If the Guardian’s most recent University League tables are anything to go by, it is evident our student body is anything but “satisfied with feedback” from The University of Edinburgh, which has made its roots firmly in the bottom in this category. The most pressing reason for this has to be exam feedback, or rather, the total lack thereof.
It would be inconceivable to be left without appropriate essay feedback. Your tutor’s comments are imperative, especially in the formative years, to your understanding of what is expected of you and how to continue making improvements. Yet examinations make up the biggest proportion of our marks and degrees, making the lack of feedback that seems to be specific to this kind of assessment even more bewildering. Obviously, as courses are large and numerous, logistical constraints play a part. But solutions can be found in more generalised forms of feedback, which the university is failing to offer.
Universities are now part of a competitive market, and failing to improve Edinburgh’s notoriously low student satisfaction levels will have negative consequences for our university. This is why improved feedback and communication between tutors and students is so imperative to the future of this institution. There are many avenues the university can explore in terms of exam feedback. General online feedback could be made accessible online to students containing the medium mark, perhaps a top mark and failure rate, and then on a question by question basis evaluating common mistakes. Exam scripts could be distributed to tutors and regular meetings organised, much like those in welcome week.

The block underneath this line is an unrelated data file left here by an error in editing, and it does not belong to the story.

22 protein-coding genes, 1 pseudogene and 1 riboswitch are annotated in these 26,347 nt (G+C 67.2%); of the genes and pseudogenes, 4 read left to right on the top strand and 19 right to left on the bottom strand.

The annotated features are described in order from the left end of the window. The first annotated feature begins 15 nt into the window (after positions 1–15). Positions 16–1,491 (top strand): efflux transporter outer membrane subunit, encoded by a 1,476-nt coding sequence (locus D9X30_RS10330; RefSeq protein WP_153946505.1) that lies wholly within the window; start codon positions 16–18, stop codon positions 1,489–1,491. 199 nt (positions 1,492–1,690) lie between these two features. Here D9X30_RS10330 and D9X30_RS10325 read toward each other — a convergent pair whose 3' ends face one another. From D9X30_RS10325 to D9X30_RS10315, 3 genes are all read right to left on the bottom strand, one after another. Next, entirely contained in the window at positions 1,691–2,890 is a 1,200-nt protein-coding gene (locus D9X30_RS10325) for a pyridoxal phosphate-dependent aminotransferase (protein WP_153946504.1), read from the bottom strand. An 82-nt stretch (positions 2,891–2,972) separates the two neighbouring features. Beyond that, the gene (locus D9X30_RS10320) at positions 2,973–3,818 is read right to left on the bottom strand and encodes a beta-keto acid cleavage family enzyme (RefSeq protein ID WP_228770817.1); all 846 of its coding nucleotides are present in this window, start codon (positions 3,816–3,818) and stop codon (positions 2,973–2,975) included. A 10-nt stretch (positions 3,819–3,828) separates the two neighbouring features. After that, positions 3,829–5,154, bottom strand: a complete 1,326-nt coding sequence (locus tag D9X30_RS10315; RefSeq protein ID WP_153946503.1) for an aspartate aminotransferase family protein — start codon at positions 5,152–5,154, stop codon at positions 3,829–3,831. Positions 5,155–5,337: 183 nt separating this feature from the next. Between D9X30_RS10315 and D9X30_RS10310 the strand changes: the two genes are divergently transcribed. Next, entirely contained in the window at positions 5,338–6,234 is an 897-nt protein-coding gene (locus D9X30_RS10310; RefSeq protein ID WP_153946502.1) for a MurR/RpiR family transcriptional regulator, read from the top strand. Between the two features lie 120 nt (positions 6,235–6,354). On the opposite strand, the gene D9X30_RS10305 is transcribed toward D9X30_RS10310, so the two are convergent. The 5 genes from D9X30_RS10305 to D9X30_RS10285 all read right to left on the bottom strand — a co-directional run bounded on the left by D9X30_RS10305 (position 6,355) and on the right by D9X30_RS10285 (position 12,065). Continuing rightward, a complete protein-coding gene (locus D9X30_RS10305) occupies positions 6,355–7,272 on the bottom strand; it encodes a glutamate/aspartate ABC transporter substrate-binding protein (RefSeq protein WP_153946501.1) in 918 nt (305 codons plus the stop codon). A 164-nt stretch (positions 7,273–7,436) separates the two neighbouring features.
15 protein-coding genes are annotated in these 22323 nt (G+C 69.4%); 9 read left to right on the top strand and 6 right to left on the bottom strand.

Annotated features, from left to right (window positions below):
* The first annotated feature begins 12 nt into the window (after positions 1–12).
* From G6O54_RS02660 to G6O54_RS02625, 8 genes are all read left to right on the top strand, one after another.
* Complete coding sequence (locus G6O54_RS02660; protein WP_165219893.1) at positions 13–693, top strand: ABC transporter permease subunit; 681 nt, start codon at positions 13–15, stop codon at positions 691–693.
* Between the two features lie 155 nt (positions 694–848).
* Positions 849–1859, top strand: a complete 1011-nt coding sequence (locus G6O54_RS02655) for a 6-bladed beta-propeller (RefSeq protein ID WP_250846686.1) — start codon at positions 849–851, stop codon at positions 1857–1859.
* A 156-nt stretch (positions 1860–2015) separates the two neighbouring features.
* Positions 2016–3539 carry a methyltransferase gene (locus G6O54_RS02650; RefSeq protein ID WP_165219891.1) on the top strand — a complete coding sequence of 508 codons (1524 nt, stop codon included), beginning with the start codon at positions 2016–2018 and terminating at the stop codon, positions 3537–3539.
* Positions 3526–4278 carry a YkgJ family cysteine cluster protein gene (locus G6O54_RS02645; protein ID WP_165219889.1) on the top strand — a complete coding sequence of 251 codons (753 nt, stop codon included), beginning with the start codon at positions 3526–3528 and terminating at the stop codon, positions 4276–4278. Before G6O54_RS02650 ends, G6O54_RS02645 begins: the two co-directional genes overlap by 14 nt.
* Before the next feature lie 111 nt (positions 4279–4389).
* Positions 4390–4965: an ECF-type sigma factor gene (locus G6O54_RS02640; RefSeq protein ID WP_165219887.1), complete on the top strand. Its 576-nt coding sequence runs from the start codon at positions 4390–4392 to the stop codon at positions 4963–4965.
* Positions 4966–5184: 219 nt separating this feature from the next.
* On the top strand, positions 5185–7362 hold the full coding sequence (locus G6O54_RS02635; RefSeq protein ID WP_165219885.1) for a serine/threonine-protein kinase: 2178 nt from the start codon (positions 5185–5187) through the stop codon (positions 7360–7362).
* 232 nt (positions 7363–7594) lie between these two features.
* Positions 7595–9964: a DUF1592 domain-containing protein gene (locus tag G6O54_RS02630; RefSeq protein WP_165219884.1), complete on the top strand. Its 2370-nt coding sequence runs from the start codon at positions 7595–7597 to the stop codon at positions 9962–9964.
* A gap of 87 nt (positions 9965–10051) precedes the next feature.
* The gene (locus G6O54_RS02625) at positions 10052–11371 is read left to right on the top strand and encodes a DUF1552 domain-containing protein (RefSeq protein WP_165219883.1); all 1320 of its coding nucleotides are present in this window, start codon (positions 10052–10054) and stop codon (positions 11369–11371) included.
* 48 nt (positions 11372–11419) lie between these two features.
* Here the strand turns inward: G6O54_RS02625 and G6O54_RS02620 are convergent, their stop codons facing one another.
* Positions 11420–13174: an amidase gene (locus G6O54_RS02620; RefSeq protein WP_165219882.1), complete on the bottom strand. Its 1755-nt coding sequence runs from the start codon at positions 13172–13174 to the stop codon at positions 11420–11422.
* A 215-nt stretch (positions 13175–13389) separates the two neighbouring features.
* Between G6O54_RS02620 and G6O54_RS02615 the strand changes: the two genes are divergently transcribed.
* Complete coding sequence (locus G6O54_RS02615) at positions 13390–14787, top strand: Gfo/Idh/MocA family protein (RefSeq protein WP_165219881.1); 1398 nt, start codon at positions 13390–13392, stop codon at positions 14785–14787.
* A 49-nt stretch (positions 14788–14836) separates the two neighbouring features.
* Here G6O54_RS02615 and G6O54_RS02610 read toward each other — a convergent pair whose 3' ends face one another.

At the very least, the introductory lecture at the start of each semester could spend some time going through the previous exam on top of, or better yet instead of, the repetition of the administrative side of courses that we already have ready access to. It is understandable that the marking process is complex and time consuming, but it is in the university’s interest for students to achieve the best possible marks, and this surely seems an endeavour worth committing to. Unlike the impracticality of detailed individual exam comments, these more generalised forms of feedback cited would be fairly easy to achieve whilst being of huge benefit to the student body and university alike. Whilst some schools offer these modes of feedback, they are sporadic not only between schools, but between certain exams as well. A standardised form should be set across the university. A mark without explanation bears little significance, and greater clarity would not only help students improve as they progress through university, but also hand greater accountability to markers.
Furthermore, the point of communication is imperative in this process and one which is distinctly lacking in our university. Few people collect their exam scripts and even fewer people know that, under the Data Protection Act 1998, they have a legal right to receive detailed feedback for any examination, as this is considered personal information. Universities have up to 40 calendar days after examination results are published or 5 months after the request has been received so email, phone, knock on your school’s door, and ensure you get the little feedback you are entitled to.
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